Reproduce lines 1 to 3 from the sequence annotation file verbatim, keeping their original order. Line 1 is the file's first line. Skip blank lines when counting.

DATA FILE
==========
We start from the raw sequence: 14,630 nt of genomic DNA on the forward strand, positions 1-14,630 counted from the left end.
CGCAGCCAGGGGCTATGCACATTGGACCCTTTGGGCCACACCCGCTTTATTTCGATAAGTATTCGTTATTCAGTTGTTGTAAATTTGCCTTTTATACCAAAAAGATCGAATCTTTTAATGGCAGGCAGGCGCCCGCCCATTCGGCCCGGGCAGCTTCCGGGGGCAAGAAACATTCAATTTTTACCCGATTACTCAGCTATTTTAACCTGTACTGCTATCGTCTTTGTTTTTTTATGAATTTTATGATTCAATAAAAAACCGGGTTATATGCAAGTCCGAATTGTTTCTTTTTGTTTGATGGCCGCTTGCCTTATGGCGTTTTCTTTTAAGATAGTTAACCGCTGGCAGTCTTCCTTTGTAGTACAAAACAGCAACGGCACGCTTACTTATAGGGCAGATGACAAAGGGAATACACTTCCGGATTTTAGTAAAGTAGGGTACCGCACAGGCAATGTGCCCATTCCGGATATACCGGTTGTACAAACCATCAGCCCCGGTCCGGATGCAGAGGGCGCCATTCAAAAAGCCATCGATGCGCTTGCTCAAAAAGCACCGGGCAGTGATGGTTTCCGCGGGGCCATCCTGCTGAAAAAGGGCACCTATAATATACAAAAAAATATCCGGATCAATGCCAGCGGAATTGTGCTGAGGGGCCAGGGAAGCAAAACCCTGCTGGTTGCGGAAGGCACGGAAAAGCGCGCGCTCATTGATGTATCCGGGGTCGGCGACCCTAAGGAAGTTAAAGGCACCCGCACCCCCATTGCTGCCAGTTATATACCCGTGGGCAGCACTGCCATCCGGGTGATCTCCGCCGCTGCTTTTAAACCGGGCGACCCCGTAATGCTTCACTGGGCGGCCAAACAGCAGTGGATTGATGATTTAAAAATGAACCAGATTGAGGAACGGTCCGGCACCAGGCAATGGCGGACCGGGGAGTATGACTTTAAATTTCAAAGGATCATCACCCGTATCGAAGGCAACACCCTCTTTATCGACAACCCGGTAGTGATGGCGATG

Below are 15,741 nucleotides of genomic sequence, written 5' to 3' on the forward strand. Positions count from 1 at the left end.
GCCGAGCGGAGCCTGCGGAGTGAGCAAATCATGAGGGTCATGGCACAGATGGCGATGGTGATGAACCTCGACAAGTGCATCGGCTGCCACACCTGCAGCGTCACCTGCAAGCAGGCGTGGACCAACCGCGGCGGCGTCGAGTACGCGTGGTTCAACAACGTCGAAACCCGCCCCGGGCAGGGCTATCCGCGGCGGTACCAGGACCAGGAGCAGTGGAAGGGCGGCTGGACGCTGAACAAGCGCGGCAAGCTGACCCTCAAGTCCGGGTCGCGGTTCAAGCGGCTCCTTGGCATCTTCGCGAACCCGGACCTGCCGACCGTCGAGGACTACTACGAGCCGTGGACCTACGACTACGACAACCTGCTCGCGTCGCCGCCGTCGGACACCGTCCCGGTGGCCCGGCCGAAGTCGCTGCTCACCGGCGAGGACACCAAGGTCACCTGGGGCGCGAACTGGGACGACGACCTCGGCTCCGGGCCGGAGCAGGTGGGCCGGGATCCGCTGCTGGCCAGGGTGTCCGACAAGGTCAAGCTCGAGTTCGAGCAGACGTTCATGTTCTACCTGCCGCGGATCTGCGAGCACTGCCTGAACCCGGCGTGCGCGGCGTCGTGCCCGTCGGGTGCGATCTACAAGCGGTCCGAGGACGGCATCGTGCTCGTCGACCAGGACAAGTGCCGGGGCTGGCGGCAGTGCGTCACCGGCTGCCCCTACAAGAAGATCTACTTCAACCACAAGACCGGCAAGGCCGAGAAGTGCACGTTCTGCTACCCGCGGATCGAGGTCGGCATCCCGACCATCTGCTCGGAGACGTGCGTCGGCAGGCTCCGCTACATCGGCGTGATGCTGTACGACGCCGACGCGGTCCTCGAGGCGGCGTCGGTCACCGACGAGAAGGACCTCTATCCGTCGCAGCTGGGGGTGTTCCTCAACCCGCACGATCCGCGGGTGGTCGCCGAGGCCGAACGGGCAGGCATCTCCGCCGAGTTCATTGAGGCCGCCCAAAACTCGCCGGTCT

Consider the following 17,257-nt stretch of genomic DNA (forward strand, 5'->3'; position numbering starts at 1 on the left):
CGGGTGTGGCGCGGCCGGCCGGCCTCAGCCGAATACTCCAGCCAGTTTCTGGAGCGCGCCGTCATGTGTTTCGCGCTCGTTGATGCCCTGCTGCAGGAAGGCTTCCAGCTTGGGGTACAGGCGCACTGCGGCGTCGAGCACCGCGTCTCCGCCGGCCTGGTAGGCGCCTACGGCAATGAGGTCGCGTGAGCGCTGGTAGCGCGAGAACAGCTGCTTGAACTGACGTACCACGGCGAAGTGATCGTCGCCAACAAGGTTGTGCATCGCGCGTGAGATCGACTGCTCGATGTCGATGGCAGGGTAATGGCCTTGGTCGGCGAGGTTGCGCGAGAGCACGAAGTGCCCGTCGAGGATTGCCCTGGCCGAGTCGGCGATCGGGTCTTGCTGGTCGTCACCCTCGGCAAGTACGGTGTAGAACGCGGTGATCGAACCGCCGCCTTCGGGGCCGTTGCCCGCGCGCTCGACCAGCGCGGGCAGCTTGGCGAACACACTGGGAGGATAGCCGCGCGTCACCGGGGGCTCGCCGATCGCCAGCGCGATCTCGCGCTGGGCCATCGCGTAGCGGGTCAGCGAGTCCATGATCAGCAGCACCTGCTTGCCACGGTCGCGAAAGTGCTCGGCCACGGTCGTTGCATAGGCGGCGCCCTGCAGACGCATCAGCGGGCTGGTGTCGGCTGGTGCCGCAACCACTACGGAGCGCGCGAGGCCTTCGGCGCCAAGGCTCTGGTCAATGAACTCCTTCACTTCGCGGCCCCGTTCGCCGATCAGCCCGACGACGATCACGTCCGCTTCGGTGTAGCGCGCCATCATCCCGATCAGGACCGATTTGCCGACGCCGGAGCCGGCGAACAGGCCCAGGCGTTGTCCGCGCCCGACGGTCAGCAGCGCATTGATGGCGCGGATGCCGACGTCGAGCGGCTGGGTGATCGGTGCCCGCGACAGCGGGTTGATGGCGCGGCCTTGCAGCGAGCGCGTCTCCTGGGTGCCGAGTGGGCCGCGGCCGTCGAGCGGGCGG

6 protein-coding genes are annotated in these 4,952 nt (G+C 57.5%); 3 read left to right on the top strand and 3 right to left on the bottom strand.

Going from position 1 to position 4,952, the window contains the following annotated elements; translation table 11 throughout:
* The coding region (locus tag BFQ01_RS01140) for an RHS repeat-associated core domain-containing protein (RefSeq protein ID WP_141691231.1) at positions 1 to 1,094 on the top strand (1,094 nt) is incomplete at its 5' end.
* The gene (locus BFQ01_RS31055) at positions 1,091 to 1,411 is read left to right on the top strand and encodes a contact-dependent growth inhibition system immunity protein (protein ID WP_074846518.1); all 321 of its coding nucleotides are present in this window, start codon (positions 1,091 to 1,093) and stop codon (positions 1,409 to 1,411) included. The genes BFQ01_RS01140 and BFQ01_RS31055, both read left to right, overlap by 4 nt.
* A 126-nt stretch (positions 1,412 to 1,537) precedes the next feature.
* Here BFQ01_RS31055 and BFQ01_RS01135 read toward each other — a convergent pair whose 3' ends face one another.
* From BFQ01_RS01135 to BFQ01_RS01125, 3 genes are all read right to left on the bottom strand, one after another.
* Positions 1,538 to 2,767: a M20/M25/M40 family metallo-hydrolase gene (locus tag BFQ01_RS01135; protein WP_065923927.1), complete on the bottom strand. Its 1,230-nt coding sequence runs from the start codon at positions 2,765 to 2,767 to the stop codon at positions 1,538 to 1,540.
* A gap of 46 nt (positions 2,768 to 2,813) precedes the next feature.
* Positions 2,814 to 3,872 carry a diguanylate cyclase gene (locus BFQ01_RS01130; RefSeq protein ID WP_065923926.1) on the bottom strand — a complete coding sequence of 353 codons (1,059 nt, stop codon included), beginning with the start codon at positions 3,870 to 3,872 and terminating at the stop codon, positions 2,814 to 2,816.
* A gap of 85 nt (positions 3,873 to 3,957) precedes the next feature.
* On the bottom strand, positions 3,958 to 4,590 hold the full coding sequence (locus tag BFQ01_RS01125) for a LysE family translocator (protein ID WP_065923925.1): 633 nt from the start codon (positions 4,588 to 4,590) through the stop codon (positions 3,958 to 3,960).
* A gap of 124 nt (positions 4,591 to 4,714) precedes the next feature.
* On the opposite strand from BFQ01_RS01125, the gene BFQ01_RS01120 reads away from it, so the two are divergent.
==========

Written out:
We start from the raw sequence: 14,630 nt of genomic DNA on the forward strand, positions 1-14,630 counted from the left end.
CGCAGCCAGGGGCTATGCACATTGGACCCTTTGGGCCACACCCGCTTTATTTCGATAAGTATTCGTTATTCAGTTGTTGTAAATTTGCCTTTTATACCAAAAAGATCGAATCTTTTAATGGCAGGCAGGCGCCCGCCCATTCGGCCCGGGCAGCTTCCGGGGGCAAGAAACATTCAATTTTTACCCGATTACTCAGCTATTTTAACCTGTACTGCTATCGTCTTTGTTTTTTTATGAATTTTATGATTCAATAAAAAACCGGGTTATATGCAAGTCCGAATTGTTTCTTTTTGTTTGATGGCCGCTTGCCTTATGGCGTTTTCTTTTAAGATAGTTAACCGCTGGCAGTCTTCCTTTGTAGTACAAAACAGCAACGGCACGCTTACTTATAGGGCAGATGACAAAGGGAATACACTTCCGGATTTTAGTAAAGTAGGGTACCGCACAGGCAATGTGCCCATTCCGGATATACCGGTTGTACAAACCATCAGCCCCGGTCCGGATGCAGAGGGCGCCATTCAAAAAGCCATCGATGCGCTTGCTCAAAAAGCACCGGGCAGTGATGGTTTCCGCGGGGCCATCCTGCTGAAAAAGGGCACCTATAATATACAAAAAAATATCCGGATCAATGCCAGCGGAATTGTGCTGAGGGGCCAGGGAAGCAAAACCCTGCTGGTTGCGGAAGGCACGGAAAAGCGCGCGCTCATTGATGTATCCGGGGTCGGCGACCCTAAGGAAGTTAAAGGCACCCGCACCCCCATTGCTGCCAGTTATATACCCGTGGGCAGCACTGCCATCCGGGTGATCTCCGCCGCTGCTTTTAAACCGGGCGACCCCGTAATGCTTCACTGGGCGGCCAAACAGCAGTGGATTGATGATTTAAAAATGAACCAGATTGAGGAACGGTCCGGCACCAGGCAATGGCGGACCGGGGAGTATGACTTTAAATTTCAAAGGATCATCACCCGTATCGAAGGCAACACCCTCTTTATCGACAACCCGGTAGTGATGGCGATG

Below are 15,741 nucleotides of genomic sequence, written 5' to 3' on the forward strand. Positions count from 1 at the left end.